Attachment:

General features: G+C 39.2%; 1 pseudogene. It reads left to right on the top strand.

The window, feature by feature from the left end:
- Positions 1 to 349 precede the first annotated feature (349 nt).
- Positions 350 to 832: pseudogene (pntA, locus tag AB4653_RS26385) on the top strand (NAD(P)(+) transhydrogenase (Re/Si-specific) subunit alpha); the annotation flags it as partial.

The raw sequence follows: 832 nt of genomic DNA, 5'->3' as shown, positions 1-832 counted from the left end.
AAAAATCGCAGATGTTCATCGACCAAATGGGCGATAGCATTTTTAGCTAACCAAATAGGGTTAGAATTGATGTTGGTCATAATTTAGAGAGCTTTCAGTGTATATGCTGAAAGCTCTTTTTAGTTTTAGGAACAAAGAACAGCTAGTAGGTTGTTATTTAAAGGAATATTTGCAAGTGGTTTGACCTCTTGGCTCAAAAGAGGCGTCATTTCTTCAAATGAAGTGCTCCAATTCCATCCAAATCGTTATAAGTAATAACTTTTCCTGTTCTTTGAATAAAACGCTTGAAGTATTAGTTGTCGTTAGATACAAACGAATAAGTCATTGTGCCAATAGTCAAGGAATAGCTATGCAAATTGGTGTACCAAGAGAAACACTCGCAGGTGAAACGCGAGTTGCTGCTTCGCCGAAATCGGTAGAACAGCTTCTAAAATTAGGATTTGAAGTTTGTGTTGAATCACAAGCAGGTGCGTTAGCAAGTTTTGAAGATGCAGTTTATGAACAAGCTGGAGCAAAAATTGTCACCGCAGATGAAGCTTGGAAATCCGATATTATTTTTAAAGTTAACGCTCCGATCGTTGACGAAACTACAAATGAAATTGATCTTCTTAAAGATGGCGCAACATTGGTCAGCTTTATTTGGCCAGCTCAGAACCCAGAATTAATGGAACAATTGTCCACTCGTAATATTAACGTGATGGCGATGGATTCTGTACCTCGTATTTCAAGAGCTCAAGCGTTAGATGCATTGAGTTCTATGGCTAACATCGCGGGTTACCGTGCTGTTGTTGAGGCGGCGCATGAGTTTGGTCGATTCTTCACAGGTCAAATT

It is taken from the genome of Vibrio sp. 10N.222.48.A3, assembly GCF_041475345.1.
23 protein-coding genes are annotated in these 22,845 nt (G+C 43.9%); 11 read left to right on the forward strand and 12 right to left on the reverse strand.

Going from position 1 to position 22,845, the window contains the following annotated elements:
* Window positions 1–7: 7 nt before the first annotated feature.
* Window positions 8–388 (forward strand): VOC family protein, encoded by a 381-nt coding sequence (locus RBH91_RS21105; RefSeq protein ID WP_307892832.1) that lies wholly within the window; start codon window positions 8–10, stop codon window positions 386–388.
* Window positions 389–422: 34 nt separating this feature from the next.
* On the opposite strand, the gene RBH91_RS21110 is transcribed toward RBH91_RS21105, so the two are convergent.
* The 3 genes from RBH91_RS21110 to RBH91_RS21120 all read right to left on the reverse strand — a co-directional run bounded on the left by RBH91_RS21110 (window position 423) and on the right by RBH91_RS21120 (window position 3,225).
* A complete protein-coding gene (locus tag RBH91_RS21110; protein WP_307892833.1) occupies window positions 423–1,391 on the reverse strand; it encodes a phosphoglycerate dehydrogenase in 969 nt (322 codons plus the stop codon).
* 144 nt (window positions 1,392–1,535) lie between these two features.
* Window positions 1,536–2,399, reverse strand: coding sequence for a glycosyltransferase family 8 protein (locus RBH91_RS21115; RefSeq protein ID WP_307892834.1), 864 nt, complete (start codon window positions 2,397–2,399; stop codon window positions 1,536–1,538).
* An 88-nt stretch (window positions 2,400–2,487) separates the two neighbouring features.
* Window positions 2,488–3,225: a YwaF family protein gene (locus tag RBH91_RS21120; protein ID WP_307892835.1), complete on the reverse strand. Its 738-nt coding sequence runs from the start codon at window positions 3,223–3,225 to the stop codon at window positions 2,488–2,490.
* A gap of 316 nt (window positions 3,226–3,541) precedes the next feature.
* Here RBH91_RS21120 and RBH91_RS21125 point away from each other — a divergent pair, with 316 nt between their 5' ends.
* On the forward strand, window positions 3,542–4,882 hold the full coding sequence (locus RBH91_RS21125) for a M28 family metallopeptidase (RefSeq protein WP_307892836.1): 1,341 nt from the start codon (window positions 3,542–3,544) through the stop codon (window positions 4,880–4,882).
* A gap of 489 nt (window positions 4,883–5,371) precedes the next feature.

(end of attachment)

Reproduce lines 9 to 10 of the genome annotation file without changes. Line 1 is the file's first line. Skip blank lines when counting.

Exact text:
Going from position 1 to position 22,845, the window contains the following annotated elements:
* Window positions 1–7: 7 nt before the first annotated feature.